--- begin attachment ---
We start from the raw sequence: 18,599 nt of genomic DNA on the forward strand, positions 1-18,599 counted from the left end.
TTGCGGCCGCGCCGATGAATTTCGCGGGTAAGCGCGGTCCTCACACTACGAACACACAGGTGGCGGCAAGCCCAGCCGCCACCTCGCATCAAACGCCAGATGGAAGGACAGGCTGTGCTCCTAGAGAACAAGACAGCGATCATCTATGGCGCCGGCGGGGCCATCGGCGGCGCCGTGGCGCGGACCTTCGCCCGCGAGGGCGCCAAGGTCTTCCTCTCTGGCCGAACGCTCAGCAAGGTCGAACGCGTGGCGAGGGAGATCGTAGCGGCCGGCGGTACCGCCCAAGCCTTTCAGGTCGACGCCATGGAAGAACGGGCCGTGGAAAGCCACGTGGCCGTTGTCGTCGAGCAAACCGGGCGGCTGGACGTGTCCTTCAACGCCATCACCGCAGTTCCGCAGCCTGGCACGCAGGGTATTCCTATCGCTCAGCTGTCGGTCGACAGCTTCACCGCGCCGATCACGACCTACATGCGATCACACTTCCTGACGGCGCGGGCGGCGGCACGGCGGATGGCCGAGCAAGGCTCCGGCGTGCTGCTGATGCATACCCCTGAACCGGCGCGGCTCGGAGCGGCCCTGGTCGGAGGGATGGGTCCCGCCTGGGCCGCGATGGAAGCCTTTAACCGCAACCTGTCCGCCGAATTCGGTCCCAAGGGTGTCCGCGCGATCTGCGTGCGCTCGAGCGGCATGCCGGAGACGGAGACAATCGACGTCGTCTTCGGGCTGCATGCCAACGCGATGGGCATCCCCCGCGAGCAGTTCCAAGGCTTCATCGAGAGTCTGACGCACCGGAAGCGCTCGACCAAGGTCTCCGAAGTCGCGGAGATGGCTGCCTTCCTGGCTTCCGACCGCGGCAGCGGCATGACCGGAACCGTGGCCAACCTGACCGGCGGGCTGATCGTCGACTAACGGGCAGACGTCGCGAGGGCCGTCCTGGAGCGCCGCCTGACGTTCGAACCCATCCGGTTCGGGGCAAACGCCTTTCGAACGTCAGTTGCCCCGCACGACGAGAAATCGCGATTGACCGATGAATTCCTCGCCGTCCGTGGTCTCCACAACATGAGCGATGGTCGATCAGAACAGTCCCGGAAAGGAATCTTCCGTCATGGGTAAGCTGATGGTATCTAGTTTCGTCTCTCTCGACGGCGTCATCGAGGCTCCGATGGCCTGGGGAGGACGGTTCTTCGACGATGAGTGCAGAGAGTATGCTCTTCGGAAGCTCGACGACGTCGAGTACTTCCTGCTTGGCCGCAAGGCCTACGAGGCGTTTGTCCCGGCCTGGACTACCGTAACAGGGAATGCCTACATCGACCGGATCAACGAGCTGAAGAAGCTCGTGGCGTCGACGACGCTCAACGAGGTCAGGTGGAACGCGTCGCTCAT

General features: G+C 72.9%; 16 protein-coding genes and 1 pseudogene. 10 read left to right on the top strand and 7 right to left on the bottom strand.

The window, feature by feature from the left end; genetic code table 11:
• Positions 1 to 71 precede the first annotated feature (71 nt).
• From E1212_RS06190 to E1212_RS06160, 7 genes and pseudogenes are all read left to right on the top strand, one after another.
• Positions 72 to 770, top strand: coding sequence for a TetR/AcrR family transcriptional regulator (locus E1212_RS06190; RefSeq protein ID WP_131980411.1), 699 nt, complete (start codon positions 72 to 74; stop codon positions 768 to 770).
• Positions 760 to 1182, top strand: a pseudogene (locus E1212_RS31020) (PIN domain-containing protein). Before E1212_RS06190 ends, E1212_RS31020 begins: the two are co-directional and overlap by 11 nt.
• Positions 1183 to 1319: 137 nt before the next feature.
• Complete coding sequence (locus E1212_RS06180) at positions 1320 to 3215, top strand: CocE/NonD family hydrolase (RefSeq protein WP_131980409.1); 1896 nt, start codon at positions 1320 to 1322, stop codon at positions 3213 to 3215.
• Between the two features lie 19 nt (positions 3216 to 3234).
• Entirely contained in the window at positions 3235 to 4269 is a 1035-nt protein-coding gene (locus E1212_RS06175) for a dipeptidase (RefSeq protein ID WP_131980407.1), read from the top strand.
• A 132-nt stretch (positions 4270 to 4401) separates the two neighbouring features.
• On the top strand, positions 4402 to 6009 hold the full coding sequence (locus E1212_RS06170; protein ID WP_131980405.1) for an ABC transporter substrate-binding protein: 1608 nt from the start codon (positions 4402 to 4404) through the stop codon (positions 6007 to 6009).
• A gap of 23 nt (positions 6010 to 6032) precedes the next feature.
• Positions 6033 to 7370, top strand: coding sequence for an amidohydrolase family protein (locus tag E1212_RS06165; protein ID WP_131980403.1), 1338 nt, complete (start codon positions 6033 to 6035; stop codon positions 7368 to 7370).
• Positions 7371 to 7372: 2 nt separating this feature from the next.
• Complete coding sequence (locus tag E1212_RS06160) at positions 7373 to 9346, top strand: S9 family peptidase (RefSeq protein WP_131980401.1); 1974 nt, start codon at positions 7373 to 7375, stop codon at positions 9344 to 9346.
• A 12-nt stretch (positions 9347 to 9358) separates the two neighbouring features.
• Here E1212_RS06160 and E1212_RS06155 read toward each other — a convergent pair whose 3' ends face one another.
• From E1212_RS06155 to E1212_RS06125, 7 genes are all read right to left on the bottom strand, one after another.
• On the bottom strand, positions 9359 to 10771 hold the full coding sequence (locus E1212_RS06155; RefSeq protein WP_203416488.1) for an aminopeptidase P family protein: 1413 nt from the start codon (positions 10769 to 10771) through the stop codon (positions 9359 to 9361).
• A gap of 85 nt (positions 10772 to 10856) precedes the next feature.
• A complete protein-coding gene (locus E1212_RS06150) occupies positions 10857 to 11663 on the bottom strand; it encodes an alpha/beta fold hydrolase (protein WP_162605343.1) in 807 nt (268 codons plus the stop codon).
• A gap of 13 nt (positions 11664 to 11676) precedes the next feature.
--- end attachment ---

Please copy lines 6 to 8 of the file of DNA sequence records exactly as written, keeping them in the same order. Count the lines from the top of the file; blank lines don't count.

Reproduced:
• From E1212_RS06190 to E1212_RS06160, 7 genes and pseudogenes are all read left to right on the top strand, one after another.
• Positions 72 to 770, top strand: coding sequence for a TetR/AcrR family transcriptional regulator (locus E1212_RS06190; RefSeq protein ID WP_131980411.1), 699 nt, complete (start codon positions 72 to 74; stop codon positions 768 to 770).
• Positions 760 to 1182, top strand: a pseudogene (locus E1212_RS31020) (PIN domain-containing protein). Before E1212_RS06190 ends, E1212_RS31020 begins: the two are co-directional and overlap by 11 nt.